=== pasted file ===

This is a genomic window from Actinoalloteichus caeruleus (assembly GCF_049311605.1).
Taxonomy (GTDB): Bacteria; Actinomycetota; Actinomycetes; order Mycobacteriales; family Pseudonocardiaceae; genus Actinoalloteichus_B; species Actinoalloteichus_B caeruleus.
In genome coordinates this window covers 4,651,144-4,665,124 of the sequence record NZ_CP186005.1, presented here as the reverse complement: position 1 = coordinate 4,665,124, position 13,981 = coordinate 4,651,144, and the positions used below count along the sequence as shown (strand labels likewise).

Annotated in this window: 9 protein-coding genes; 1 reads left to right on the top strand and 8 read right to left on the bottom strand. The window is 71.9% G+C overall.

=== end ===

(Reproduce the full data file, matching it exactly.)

This is a genomic window from Actinoalloteichus caeruleus (assembly GCF_049311605.1).
Taxonomy (GTDB): Bacteria; Actinomycetota; Actinomycetes; order Mycobacteriales; family Pseudonocardiaceae; genus Actinoalloteichus_B; species Actinoalloteichus_B caeruleus.
In genome coordinates this window covers 4,651,144-4,665,124 of the sequence record NZ_CP186005.1, presented here as the reverse complement: position 1 = coordinate 4,665,124, position 13,981 = coordinate 4,651,144, and the positions used below count along the sequence as shown (strand labels likewise).

Annotated in this window: 9 protein-coding genes; 1 reads left to right on the top strand and 8 read right to left on the bottom strand. The window is 71.9% G+C overall.